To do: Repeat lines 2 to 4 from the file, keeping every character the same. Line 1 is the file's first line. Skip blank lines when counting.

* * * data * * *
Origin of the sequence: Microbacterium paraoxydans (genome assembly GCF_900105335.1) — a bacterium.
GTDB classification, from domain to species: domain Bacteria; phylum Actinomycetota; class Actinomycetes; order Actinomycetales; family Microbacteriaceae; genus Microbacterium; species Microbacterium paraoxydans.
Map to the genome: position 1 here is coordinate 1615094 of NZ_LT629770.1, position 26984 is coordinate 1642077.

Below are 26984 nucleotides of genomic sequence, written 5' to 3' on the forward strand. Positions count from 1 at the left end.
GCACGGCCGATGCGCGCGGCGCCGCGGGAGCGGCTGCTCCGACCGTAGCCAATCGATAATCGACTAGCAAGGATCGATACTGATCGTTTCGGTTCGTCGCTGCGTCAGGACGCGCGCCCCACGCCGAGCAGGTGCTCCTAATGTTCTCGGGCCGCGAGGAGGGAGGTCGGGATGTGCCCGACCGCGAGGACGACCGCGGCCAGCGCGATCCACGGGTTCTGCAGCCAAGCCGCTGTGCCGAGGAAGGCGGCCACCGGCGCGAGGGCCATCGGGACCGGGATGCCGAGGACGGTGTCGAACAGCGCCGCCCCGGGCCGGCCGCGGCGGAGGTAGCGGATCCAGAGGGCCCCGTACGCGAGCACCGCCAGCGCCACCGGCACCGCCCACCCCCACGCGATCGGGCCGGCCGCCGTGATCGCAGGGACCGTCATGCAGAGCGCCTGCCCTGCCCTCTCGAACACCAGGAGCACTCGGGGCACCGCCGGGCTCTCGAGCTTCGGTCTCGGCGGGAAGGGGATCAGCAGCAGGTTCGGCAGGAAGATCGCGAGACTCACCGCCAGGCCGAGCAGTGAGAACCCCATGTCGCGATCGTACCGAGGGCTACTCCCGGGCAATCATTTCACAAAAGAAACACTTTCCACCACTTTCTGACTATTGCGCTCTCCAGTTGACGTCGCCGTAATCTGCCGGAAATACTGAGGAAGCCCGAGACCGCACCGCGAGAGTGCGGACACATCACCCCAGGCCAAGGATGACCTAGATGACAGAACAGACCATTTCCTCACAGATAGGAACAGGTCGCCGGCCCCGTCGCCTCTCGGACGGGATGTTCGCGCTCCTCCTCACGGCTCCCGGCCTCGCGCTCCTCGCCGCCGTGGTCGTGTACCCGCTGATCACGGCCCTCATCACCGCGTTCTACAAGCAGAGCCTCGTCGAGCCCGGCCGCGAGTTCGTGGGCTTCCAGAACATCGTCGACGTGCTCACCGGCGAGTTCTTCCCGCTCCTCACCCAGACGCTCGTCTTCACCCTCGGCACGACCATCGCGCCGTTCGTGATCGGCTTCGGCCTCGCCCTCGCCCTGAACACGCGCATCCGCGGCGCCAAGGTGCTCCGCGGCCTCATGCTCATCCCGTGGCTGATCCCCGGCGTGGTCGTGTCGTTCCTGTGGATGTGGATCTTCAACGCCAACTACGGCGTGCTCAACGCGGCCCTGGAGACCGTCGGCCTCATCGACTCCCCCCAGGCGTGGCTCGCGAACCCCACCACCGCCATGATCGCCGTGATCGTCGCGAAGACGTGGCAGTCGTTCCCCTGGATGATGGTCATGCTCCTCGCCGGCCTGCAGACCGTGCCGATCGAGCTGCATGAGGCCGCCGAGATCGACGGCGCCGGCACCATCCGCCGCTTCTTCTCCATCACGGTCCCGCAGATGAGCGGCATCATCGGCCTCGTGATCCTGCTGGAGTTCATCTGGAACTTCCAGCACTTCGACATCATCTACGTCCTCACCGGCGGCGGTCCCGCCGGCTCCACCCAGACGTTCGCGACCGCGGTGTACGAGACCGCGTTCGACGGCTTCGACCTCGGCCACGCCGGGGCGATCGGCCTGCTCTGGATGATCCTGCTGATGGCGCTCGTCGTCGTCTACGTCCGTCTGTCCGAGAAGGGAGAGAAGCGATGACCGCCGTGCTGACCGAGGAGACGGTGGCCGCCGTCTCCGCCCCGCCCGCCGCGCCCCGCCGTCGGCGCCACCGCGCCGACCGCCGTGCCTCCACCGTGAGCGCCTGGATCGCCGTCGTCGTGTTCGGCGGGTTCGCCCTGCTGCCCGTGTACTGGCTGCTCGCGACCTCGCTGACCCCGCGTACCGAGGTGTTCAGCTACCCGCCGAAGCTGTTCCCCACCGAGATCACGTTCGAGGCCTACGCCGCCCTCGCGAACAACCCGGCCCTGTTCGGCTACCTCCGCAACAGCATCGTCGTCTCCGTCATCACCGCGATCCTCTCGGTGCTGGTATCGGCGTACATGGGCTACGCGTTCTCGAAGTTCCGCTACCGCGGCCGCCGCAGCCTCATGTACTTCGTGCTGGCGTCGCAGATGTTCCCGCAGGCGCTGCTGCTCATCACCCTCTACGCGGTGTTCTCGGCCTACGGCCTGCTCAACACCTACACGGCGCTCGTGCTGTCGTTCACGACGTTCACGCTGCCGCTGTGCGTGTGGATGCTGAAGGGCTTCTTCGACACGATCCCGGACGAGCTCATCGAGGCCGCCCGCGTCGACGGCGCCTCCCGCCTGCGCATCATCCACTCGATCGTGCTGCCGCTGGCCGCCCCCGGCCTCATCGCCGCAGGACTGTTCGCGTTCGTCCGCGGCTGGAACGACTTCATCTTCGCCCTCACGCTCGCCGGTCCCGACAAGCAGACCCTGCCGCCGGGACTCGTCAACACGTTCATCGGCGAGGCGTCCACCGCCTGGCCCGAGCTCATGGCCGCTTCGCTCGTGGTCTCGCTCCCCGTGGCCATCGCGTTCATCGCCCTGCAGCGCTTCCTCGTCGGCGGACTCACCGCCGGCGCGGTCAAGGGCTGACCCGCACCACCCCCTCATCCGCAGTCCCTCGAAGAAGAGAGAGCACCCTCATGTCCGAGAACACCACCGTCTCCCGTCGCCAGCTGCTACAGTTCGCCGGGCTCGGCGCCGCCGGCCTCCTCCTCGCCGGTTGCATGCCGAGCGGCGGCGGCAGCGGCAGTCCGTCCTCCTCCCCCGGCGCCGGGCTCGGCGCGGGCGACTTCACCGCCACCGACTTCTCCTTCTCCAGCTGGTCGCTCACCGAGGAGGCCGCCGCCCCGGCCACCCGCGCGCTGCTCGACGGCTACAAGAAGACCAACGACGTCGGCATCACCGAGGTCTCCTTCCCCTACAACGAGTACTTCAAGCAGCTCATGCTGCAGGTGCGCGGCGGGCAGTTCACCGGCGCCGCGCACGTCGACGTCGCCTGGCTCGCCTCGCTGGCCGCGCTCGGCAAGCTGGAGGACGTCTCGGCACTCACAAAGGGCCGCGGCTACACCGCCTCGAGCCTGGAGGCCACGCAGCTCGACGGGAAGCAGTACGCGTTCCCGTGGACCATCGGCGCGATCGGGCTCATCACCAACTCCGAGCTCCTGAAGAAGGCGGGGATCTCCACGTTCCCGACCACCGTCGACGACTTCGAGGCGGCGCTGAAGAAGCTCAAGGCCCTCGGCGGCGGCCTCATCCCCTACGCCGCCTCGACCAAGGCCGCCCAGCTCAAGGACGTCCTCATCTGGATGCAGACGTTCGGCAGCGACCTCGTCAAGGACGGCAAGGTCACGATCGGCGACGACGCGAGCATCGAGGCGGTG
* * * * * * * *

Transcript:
GTDB classification, from domain to species: domain Bacteria; phylum Actinomycetota; class Actinomycetes; order Actinomycetales; family Microbacteriaceae; genus Microbacterium; species Microbacterium paraoxydans.
Map to the genome: position 1 here is coordinate 1615094 of NZ_LT629770.1, position 26984 is coordinate 1642077.

Below are 26984 nucleotides of genomic sequence, written 5' to 3' on the forward strand. Positions count from 1 at the left end.